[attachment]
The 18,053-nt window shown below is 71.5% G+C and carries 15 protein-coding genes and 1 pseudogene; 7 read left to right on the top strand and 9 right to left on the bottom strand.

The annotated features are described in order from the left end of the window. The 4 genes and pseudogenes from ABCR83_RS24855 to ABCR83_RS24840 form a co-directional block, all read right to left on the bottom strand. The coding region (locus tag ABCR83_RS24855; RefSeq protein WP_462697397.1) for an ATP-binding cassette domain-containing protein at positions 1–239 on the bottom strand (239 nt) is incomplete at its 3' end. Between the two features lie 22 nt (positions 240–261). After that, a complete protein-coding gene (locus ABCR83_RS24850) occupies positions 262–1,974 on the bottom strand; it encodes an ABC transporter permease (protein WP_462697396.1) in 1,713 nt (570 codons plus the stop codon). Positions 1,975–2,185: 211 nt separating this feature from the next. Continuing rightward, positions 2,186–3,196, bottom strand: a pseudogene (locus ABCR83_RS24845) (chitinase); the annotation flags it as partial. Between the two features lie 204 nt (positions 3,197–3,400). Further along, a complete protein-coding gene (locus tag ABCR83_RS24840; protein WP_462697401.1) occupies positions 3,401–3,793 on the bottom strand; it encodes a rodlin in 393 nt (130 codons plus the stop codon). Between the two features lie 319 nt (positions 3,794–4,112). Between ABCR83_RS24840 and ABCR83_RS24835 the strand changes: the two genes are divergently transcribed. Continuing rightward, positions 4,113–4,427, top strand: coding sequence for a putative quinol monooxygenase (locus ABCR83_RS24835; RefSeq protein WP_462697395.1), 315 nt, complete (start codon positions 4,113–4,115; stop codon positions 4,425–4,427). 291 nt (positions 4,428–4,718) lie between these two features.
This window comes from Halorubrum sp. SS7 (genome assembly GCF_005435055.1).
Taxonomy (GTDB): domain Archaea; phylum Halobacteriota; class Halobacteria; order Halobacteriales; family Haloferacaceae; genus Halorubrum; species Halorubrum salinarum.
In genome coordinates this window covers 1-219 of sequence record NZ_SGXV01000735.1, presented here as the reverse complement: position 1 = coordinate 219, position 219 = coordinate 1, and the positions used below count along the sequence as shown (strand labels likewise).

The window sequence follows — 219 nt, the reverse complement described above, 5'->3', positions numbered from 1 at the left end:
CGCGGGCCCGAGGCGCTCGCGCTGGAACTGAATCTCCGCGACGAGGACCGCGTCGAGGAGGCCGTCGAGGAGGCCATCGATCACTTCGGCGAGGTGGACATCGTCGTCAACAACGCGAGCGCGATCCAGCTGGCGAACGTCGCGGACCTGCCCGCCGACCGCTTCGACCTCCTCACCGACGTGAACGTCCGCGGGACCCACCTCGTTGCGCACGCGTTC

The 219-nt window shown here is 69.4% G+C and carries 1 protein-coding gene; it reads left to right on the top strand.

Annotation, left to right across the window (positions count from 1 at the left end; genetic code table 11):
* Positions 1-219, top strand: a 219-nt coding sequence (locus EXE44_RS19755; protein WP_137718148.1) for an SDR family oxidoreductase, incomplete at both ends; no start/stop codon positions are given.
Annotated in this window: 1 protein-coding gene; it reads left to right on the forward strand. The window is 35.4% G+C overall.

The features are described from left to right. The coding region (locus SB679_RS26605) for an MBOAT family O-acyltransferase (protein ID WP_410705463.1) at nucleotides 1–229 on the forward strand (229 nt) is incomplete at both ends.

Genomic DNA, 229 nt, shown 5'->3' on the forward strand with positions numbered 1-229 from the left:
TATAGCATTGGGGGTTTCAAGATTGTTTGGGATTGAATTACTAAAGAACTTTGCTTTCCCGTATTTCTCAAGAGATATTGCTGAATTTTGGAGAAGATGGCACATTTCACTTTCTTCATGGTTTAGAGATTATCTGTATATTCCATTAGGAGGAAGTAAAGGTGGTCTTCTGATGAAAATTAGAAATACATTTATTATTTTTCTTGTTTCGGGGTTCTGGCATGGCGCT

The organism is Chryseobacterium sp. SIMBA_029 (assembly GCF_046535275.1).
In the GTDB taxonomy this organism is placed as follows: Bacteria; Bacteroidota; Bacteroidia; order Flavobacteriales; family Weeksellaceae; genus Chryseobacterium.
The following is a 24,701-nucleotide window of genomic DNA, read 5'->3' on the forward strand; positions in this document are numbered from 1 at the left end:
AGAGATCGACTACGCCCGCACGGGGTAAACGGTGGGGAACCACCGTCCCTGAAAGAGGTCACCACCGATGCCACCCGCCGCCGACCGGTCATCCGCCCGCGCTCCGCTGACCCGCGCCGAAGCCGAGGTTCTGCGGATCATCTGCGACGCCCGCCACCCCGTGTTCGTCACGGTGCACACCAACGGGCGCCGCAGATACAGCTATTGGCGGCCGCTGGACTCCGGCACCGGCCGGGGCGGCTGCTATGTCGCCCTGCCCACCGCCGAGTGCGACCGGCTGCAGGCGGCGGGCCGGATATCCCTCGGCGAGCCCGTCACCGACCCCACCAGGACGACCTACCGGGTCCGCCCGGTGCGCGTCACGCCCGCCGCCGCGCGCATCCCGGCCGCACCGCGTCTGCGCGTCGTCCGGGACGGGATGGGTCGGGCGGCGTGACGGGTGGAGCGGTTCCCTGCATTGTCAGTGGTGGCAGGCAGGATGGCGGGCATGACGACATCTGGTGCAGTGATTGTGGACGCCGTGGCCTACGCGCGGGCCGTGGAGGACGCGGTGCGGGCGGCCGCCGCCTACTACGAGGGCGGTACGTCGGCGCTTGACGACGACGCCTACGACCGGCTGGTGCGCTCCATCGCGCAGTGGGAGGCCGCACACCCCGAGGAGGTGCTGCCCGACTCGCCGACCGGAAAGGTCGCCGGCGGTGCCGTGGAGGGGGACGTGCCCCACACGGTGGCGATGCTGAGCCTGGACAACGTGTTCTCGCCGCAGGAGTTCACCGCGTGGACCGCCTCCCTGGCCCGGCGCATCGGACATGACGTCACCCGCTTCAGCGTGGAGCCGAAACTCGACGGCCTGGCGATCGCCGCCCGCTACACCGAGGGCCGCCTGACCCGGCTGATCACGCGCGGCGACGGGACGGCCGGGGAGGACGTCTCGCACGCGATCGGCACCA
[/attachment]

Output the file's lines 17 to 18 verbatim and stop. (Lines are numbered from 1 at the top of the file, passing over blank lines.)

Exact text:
The following is a 24,701-nucleotide window of genomic DNA, read 5'->3' on the forward strand; positions in this document are numbered from 1 at the left end:
AGAGATCGACTACGCCCGCACGGGGTAAACGGTGGGGAACCACCGTCCCTGAAAGAGGTCACCACCGATGCCACCCGCCGCCGACCGGTCATCCGCCCGCGCTCCGCTGACCCGCGCCGAAGCCGAGGTTCTGCGGATCATCTGCGACGCCCGCCACCCCGTGTTCGTCACGGTGCACACCAACGGGCGCCGCAGATACAGCTATTGGCGGCCGCTGGACTCCGGCACCGGCCGGGGCGGCTGCTATGTCGCCCTGCCCACCGCCGAGTGCGACCGGCTGCAGGCGGCGGGCCGGATATCCCTCGGCGAGCCCGTCACCGACCCCACCAGGACGACCTACCGGGTCCGCCCGGTGCGCGTCACGCCCGCCGCCGCGCGCATCCCGGCCGCACCGCGTCTGCGCGTCGTCCGGGACGGGATGGGTCGGGCGGCGTGACGGGTGGAGCGGTTCCCTGCATTGTCAGTGGTGGCAGGCAGGATGGCGGGCATGACGACATCTGGTGCAGTGATTGTGGACGCCGTGGCCTACGCGCGGGCCGTGGAGGACGCGGTGCGGGCGGCCGCCGCCTACTACGAGGGCGGTACGTCGGCGCTTGACGACGACGCCTACGACCGGCTGGTGCGCTCCATCGCGCAGTGGGAGGCCGCACACCCCGAGGAGGTGCTGCCCGACTCGCCGACCGGAAAGGTCGCCGGCGGTGCCGTGGAGGGGGACGTGCCCCACACGGTGGCGATGCTGAGCCTGGACAACGTGTTCTCGCCGCAGGAGTTCACCGCGTGGACCGCCTCCCTGGCCCGGCGCATCGGACATGACGTCACCCGCTTCAGCGTGGAGCCGAAACTCGACGGCCTGGCGATCGCCGCCCGCTACACCGAGGGCCGCCTGACCCGGCTGATCACGCGCGGCGACGGGACGGCCGGGGAGGACGTCTCGCACGCGATCGGCACCA